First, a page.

UN human rights chief: protests in U.S. highlight social inequalities
Updated 08:26, 03-Jun-2020

United Nations High Commissioner for Human Rights, Michelle Bachelet, said Tuesday that the ongoing protests in the United States triggered by George Floyd's death reveal "endemic inequalities."

"In the United States, protests triggered by the killing of George Floyd are highlighting not only police violence against people of color, but also inequalities in health, education, employment, and endemic racial discrimination," she said.

She also noted that the current COVID-19 pandemic has had a "devastating impact" on people of African descent as well as other ethnic minorities, in the U.S., the UK, Brazil, and France. 

"It is a tragedy that it took COVID-19 to expose what should have been obvious, that unequal access to healthcare, overcrowded housing and pervasive discrimination make our societies less stable, secure and prosperous," she added.

According to the UN official, the impact from COVID-19 on people of African descent as well as ethnic minorities in some countries seemed to be worse.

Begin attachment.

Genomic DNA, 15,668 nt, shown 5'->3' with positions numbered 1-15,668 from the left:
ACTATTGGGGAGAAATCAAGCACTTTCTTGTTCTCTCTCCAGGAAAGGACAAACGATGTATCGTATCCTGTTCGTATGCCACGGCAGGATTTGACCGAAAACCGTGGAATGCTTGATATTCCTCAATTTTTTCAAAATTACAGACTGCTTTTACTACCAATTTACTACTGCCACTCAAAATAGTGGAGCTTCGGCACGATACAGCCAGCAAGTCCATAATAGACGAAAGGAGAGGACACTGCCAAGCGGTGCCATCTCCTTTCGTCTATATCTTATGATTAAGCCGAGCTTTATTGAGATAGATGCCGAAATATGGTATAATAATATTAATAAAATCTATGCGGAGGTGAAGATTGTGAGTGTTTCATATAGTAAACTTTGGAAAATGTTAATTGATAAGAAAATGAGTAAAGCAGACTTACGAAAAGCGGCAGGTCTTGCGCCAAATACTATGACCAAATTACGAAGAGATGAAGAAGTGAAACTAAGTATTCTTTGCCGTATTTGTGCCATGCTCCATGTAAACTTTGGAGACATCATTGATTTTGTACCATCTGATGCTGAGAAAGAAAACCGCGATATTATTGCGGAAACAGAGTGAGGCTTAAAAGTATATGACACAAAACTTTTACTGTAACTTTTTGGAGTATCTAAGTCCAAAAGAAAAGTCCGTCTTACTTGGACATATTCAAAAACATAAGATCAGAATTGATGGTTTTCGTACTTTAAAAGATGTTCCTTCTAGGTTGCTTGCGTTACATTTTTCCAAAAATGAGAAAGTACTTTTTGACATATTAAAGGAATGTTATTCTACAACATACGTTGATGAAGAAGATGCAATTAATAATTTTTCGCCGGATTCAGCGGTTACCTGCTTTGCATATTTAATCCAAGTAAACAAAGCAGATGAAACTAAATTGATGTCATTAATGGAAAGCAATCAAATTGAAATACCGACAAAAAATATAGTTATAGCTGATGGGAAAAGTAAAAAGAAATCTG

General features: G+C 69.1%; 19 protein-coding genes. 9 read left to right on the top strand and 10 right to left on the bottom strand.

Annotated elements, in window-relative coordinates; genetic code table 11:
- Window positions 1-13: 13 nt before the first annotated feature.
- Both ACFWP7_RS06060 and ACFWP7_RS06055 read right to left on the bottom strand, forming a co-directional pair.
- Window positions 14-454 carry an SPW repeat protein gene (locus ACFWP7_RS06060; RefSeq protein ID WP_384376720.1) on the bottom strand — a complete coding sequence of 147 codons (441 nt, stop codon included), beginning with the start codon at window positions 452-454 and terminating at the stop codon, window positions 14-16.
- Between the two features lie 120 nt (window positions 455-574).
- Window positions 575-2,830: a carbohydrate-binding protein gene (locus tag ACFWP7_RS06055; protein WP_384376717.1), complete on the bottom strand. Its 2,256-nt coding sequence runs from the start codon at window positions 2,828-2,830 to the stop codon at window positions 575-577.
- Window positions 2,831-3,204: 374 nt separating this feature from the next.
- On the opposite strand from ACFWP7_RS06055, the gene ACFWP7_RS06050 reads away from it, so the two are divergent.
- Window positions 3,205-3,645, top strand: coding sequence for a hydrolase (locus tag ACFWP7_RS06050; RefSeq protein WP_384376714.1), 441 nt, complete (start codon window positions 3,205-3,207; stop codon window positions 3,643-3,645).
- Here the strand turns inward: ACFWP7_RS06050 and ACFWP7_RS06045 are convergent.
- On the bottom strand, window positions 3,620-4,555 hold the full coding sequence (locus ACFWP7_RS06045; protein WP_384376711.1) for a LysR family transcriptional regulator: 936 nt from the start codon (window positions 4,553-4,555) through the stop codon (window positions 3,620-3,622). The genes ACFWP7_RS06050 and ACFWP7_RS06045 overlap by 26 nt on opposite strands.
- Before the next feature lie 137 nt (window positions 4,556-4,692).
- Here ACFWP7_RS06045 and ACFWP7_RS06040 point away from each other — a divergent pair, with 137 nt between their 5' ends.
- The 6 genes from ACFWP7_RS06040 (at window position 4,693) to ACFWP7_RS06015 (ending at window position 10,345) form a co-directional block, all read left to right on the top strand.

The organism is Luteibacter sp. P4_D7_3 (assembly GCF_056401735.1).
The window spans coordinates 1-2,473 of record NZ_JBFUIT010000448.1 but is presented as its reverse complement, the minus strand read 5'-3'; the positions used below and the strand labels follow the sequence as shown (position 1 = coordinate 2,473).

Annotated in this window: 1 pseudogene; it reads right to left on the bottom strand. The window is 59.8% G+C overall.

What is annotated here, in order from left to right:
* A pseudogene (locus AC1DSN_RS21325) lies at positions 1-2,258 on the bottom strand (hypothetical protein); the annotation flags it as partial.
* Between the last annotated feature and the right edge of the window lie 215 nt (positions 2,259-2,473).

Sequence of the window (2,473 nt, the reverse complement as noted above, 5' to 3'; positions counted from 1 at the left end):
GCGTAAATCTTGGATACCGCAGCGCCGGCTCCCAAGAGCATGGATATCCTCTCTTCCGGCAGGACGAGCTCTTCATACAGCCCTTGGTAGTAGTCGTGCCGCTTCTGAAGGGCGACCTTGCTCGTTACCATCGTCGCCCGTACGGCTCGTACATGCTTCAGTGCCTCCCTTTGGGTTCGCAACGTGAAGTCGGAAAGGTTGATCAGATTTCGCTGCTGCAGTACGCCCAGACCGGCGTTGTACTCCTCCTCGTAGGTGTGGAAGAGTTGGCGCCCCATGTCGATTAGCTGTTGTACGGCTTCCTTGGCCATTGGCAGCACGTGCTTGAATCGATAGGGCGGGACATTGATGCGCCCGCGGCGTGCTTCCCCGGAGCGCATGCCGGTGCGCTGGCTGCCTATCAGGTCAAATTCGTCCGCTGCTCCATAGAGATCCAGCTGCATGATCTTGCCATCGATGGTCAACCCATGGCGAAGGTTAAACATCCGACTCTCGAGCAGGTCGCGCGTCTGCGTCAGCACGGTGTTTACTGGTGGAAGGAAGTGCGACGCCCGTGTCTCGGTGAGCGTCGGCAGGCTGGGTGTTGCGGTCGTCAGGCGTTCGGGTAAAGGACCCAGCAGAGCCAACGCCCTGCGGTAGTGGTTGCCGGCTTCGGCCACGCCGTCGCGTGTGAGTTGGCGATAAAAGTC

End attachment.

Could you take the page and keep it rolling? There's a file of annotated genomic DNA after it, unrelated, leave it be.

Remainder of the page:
In the United States, she said, COVID-19 death rate for African Americans is reported to be more than double that of other racial groups.

People from racial and ethnic minorities are also found in higher numbers in some jobs that carry increased risk, including in transport, health and cleaning sectors, she said.

 "The fight against this pandemic cannot be won if Governments refuse to acknowledge the blatant inequalities that the virus is bringing to the fore," she said, adding that the efforts to tackle COVID-19 and to begin the recovery process will only be successful when "everyone's rights to life and health are protected without discrimination". 

Screenshot of a Tweet by Michelle Bachelet, June 2, 2020.

Screenshot of a Tweet by Michelle Bachelet, June 2, 2020.

Bachelet on Tuesday also urged people to put an end to racism wherever present. 

(With input from Xinhua)

(Cover: A person holds a "Black Lives Matter" sign in Seattle, Washington, U.S., June 1, 2020. /Reuters)